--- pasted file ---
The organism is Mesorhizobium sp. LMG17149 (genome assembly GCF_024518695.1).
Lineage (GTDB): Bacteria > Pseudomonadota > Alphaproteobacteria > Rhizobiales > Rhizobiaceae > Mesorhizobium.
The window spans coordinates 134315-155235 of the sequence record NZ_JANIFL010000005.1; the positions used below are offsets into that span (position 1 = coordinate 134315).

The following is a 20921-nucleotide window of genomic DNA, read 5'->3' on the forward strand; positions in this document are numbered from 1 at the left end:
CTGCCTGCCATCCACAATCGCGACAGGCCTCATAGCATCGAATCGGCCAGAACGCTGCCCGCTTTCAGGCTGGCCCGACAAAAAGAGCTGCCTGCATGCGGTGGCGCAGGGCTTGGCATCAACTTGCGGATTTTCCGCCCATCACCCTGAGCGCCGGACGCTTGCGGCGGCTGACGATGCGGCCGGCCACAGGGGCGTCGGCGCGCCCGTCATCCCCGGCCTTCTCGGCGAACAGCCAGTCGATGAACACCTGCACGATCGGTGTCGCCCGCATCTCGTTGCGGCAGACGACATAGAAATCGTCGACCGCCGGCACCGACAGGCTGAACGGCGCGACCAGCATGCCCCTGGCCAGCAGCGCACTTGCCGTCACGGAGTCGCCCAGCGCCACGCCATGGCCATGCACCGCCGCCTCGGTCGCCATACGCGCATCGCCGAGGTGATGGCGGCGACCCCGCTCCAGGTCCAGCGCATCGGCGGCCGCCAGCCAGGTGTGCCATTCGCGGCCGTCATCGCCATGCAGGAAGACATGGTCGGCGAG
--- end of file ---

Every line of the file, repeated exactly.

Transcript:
The organism is Mesorhizobium sp. LMG17149 (genome assembly GCF_024518695.1).
Lineage (GTDB): Bacteria > Pseudomonadota > Alphaproteobacteria > Rhizobiales > Rhizobiaceae > Mesorhizobium.
The window spans coordinates 134315-155235 of the sequence record NZ_JANIFL010000005.1; the positions used below are offsets into that span (position 1 = coordinate 134315).

The following is a 20921-nucleotide window of genomic DNA, read 5'->3' on the forward strand; positions in this document are numbered from 1 at the left end:
CTGCCTGCCATCCACAATCGCGACAGGCCTCATAGCATCGAATCGGCCAGAACGCTGCCCGCTTTCAGGCTGGCCCGACAAAAAGAGCTGCCTGCATGCGGTGGCGCAGGGCTTGGCATCAACTTGCGGATTTTCCGCCCATCACCCTGAGCGCCGGACGCTTGCGGCGGCTGACGATGCGGCCGGCCACAGGGGCGTCGGCGCGCCCGTCATCCCCGGCCTTCTCGGCGAACAGCCAGTCGATGAACACCTGCACGATCGGTGTCGCCCGCATCTCGTTGCGGCAGACGACATAGAAATCGTCGACCGCCGGCACCGACAGGCTGAACGGCGCGACCAGCATGCCCCTGGCCAGCAGCGCACTTGCCGTCACGGAGTCGCCCAGCGCCACGCCATGGCCATGCACCGCCGCCTCGGTCGCCATACGCGCATCGCCGAGGTGATGGCGGCGACCCCGCTCCAGGTCCAGCGCATCGGCGGCCGCCAGCCAGGTGTGCCATTCGCGGCCGTCATCGCCATGCAGGAAGACATGGTCGGCGAG